202 		print $msg."\n";
203 		my $buffer = $tview->get_buffer();
204 		&update_buffer($buffer,$msg,FALSE);
206 	return 1;
207 }
209 Gtk2->main;
211 sub update_buffer {
213 	my ($buffer,$msg,$send)= @_;
215 	$msg = $msg."\n";
216 	if ($send) {
218 		my $iter = $buffer->get_end_iter;
219 		$buffer->insert_pixbuf ($iter,  Gtk2::Gdk::Pixbuf->new_from_file ($img_send));
220 		$buffer->insert_with_tags_by_name($iter, $msg,$tag_send); 
222 	}else{
224 		my $iter = $buffer->get_end_iter;
225 		$buffer->insert_pixbuf ($iter,  Gtk2::Gdk::Pixbuf->new_from_file ($img_rec));
226 		$buffer->insert_with_tags_by_name($iter, $msg,$tag_receive); 
228 	}
229 }

13.3.5. Code to fulfill the requirements

We choose two famous characters from the movie "Shrek" to represent the chatters in our program.

Two people must be able to communicate with each other over a TCP/IP network

This is the core function of the program, the rest is just nice ways of presenting it. We use the IO::Socket Perl module. We use UPD instead of TCP because it is simpler and faster. When we specify "shrek" as an argument to the program, it will set up a certain set of variables, specific to "shrek". If we specify "donkey" as an argument to the program, it will set up a certain set of variables, specific to "donkey" [1]

Depending on the chosen variable values, it will set up a UDP server on a specified port and make use of Gtk2::Helper to wait for any incoming messages. Note that our filehandle ($fh) is now in the form of a network socket ($sock).

#set up a udp server waiting for incoming messages
$sock = IO::Socket::INET->new(LocalPort => $LISTEN_PORT, Proto => 'udp')
or die "socket: $@";

#add a Gtk2::Helper watch on any incoming connections
Gtk2::Helper->add_watch ( fileno $sock, 'in',sub{ 
	my ($fd,$condition,$fh) = @_;
	#call 'watch_callback' to handle the incoming data	
print "Awaiting UDP messages on port $LISTEN_PORT\n";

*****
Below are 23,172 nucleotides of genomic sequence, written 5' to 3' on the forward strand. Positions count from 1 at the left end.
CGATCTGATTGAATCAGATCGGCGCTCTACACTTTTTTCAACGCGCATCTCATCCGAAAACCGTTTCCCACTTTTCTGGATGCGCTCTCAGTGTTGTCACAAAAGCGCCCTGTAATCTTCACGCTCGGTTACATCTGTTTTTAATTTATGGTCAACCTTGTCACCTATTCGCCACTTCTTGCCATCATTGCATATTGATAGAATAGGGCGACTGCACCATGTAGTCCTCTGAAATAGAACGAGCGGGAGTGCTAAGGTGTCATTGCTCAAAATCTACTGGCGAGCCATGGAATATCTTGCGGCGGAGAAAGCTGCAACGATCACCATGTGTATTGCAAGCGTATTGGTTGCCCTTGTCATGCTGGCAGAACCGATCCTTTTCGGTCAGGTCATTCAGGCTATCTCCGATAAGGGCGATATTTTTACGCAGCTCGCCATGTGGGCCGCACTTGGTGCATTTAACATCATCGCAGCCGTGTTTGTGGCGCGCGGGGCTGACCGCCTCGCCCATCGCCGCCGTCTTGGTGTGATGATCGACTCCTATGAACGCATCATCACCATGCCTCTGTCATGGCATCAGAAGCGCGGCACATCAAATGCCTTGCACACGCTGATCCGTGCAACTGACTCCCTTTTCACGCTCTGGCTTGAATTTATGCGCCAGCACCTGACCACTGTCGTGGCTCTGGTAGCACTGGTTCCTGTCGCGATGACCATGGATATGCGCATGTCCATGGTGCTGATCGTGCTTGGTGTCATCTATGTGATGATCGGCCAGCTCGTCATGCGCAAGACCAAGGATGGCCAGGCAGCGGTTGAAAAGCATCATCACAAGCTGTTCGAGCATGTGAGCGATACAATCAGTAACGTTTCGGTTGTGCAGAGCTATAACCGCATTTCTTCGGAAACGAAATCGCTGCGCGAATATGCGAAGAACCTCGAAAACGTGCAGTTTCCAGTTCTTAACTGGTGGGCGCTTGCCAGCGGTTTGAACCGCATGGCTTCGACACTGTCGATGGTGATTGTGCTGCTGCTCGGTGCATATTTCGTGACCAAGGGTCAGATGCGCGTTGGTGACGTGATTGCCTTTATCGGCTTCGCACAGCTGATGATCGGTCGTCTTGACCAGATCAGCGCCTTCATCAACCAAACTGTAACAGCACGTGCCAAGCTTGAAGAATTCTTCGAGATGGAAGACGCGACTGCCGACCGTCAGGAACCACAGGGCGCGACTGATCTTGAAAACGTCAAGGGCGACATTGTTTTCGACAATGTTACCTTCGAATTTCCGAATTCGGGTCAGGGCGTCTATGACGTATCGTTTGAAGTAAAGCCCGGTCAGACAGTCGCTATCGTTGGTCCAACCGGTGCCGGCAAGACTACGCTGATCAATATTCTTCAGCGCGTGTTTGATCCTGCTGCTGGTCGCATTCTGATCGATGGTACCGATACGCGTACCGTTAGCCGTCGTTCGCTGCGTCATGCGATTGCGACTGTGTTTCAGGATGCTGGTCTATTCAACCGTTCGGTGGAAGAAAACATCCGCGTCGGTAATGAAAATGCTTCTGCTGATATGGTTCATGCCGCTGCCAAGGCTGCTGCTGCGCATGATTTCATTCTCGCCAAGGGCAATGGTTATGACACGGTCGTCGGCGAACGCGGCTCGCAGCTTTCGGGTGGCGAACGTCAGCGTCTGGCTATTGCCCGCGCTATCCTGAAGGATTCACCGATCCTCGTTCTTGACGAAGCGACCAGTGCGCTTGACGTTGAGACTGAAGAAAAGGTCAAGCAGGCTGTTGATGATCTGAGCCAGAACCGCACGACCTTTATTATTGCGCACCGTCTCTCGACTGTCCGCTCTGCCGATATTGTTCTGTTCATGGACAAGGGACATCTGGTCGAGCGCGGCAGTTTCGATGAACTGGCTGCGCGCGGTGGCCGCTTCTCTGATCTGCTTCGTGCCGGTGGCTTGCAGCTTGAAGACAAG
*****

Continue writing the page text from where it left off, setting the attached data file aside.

We use a Gtk2::Entry widget to type our posting into. When we want to send the message, we click on the "OK" button. This will set up a UDP connection to the listening server, and send the message out on that network socket.


This chat demo is talking to IP "", which is the IP of the local machine. Should you want to talk to a different IP, just change it in code, or as an exercise, add an Gtk2::Entry widget where you can specify who to talk to.

#open up a UDP client connection
my $server_host = "";
my $sock = IO::Socket::INET->new(Proto => 'udp',
	PeerPort  => $SEND_PORT,
	PeerAddr  => $server_host)
    		or die "Creating socket: $!\n";
#send the message out on the socket
$sock->send($msg_send."\n") or die "send: $!";

To add an aesthetic touch, the GUI must be given a theme.

To do this, we make use of an "rc" file. [2] This is like a style sheet, which Gtk+ use to format the appearance of specified widgets. Every modern Linux distribution will have default "rc" files that is used by Gtk+. This will give programs an universal look and feel. In our program we specify an extra "rc" file to use:

#this is parsing our theme file, giving a personal touch
Gtk2::Rc->parse ('gtkrc');

The rc file we use was taken from the "Anger" theme and modified.


It is always helpful to look at existing "rc" files when creating your own.


Remember that rc files are not using Perl. The class names are the standard Gtk+ names. EG GtkButton VS Gtk2::Button.

We will look at a few snipets from the "rc" file and comment on them.